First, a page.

In the second act of the musical Chicago, Amos Hart sings “Mr. Cellophane Man.” as he laments his being invisible to the world. According to his song, being poor, undereducated, and the neglected husband of Roxie Hart, made him a nonperson in the eyes of the Chicago Tribune and Billy Flynn his wife’s lawyer.
How many of us have felt the same, invisible, insignificant and of no value to the world. This is how the Samaritan Woman at the well felt in today’s Gospel. In a time and place where women were considered the property of their husbands, with no rights or ability to support oneself or her children on her own, the Samaritan Woman was dependent on having a husband to take care of her. It is not clear in today’s Gospel why this woman had had so many husbands. Perhaps she was the Black Widow of her day, having been unfortunate enough to have never married a man with longevity. Or, it is possible, she did not stick to convention and found herself never marrying but playing mistress to a parade of men. Again, the story is unclear and what it means that the the man she is currently with is not her husband is never fully explained.
What we do know, is, as a woman, and as a Samaritan Woman, she was among the lowest of the low in the eyes of Israel and treated as an untouchable by the members of the Ancient Jewish world.
This is why she was surprised that Jesus was willing to speak to her, let alone drink from the water she had drawn from the well. As far as she knew, everything she touched was tainted according to the Jews she encountered.
And if you think she was surprised by Jesus’ actions, the disciples were even more surprised to find their Rabbi speaking with this non person, actually, they were not only surprised, but angry that Jesus would even think to waste his time on this woman.
But he does, despite the social mores of his day, Jesus deliberately chooses to recognize this woman’s humanity and to honor her as the child of God she is.
It is no accident that John tells this story right after Jesus declares, “ God so loved the world that he gave his only Son, so that all who believe in him may not parish, but have everlasting life.” This beloved statement is wedged between Jesus’ first encounter with the great Pharisee Nicodemus, and the Samaritan woman. For the early Christian audience, the message was clear. Jesus was redefining who the children of God are. Yes the great Pharisee, is perhaps the no brainer, God’s love and salvation is certainly available to him, but it is also freely offered to those we would least expect, to those who are born outside the lines of convention and even to those whose lives we deem as impure. In our Gospel readings these first weeks of Lent, Jesus not only tells us he has come for the whole world, he also lives it.
I find it interesting, we live in a country where John 3:16 is often made the center of graffiti art and printed on banners flown at major sporting events, and yet, as a people we have been missing the point.
Our most recent example is the religious freedom legislation that has appeared in several states. If these bills were to become law, they would make it legal for business owners to refuse service to anyone whose life style they feel is contrary to their religious beliefs. As I reflect on today’s Gospel, it is with those we feel most uncomfortable with that we should be serving. In the case of the Samaritan Woman, Jesus is not revealed to her through disdain and punishment, but through love and respect.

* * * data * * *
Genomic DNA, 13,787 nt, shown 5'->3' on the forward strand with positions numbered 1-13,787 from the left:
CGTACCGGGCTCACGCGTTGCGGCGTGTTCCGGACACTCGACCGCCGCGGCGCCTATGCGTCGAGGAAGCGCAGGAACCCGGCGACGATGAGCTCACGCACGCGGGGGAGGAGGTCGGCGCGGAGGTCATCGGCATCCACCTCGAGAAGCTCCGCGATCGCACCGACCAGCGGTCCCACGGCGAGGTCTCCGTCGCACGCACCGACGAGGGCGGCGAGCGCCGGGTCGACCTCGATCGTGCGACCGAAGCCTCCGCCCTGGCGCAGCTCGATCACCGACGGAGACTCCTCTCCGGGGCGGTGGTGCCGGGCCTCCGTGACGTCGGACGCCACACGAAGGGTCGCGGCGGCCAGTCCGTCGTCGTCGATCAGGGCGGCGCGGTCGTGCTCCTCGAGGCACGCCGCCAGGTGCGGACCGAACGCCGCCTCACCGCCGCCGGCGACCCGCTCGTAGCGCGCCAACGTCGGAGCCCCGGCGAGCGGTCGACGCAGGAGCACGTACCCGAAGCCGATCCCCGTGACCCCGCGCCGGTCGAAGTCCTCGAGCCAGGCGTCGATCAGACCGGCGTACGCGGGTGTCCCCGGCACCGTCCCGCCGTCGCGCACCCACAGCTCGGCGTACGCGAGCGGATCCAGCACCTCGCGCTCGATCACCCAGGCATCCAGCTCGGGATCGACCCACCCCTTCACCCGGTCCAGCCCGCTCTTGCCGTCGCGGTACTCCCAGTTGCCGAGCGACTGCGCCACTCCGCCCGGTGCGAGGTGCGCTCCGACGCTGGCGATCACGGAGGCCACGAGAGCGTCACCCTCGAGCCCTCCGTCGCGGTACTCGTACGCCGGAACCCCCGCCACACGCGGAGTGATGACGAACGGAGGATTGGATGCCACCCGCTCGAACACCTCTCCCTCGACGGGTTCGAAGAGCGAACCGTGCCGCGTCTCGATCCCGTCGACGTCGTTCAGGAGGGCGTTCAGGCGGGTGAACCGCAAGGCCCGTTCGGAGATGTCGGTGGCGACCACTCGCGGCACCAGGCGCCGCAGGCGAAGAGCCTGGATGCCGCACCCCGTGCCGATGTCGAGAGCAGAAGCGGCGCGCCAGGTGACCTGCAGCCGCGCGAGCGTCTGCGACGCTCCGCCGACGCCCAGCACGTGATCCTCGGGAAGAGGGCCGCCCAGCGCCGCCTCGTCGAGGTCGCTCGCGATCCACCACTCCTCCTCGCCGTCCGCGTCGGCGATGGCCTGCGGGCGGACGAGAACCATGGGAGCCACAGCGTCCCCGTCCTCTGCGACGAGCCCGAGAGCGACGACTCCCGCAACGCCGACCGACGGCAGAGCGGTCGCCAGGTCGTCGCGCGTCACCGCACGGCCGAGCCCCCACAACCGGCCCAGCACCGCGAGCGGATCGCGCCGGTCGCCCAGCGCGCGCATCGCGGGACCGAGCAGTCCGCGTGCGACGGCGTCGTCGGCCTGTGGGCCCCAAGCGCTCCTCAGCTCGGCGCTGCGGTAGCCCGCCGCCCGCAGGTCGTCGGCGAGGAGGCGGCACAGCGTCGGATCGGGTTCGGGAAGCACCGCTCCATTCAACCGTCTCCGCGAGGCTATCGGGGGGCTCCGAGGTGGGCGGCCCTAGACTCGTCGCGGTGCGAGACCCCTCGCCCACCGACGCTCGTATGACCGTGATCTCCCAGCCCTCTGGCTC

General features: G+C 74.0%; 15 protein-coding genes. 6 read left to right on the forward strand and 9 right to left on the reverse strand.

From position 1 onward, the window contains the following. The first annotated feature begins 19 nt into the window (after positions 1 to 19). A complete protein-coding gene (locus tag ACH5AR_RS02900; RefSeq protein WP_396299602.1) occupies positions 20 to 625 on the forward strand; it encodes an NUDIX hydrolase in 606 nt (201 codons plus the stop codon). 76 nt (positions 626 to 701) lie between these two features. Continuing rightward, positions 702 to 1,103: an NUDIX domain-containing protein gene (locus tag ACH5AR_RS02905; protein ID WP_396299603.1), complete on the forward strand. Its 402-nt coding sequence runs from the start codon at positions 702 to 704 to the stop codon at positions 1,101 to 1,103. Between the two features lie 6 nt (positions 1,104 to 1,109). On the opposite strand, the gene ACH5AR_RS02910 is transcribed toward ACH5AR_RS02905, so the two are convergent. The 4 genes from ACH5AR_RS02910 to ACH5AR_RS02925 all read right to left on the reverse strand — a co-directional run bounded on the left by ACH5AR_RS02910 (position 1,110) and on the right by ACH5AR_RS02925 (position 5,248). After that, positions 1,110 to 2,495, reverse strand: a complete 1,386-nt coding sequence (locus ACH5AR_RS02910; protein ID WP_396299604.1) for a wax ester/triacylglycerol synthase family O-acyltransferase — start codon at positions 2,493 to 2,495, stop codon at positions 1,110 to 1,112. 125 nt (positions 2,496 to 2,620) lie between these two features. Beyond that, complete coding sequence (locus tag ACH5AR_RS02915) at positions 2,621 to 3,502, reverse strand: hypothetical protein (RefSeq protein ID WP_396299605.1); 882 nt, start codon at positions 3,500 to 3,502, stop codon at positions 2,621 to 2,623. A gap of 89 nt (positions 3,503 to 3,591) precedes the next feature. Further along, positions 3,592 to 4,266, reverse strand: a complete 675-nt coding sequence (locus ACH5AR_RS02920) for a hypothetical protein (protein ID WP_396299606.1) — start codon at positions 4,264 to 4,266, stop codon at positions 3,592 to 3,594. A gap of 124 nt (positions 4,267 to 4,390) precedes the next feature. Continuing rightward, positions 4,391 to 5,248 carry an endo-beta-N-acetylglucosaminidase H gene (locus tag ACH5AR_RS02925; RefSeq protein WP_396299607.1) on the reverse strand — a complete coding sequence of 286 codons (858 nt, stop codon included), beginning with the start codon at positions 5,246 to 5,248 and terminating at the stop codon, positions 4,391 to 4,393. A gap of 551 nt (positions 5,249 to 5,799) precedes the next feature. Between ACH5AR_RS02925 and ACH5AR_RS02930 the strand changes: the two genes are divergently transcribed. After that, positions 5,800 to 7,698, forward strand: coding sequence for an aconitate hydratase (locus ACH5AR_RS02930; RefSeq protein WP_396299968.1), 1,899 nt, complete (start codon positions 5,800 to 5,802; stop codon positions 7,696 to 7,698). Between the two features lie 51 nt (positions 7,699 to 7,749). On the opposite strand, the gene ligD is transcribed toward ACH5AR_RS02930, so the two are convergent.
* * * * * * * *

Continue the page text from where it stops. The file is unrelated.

This week, Jim Wallis, the editor of Sojourners Magazine, reported how new legislation is being proposed to further restrict what people can buy through the Supplemental Nutrition Assistance Program. Basically this legislation is aimed at controlling what people can buy with their food stamps based on what legislators deem appropriate food items. What I find interesting about this proposed legislation is how the same people who support this bill cried foul when the White House suggested limiting the types of food available in our schools in order to encourage and teach good eating habits among our youngest citizens.
If we are to celebrate the words of John 3:16, then we are called to approach all members of God creation with dignity and respect in the same way Jesus approaches the Samaritan Woman in today’s Gospel. If we are to celebrate the words of John 3:16, then we must live fully into our baptismal vow to respect the dignity of every human being.
I believe as a congregation, we have begun to live this. Every Sunday, when we declare that everybody is welcome to receive communion, in our own way we emulate Christ at the well. The gesture is small, but the message is big. Everyone who joins us for worship leaves us knowing that we recognize them as a child of God. Everyone who joins us on Sunday morning leaves knowing that we see no boundaries to God’s love for the world. And all who join us for worship on Sunday morning leave knowing that they are truly welcomed and wanted to be a part of us, as the body of Christ. And all who worship with us on Sunday morning leave here knowing that they are visible and important to us and to God.
This is the message Jesus conveys to the woman at the well, and this is the message that redeemed her and brought her solidly into the arms of God.
On this third Sunday of Lent, I invite you to look around, to look at your own life. For much of our lives we are told how we are to measure up and then we are told if we measure up. No one wants to be told they are not good enough or being treated as if treated as if they are invisible. The Good News we given this morning is that God truly does love the whole world, each of us and everyone else; that in God’s eyes we are worthy and we do measure up, and most important of all, we are visible and sacred to God, no matter what the world may tell us.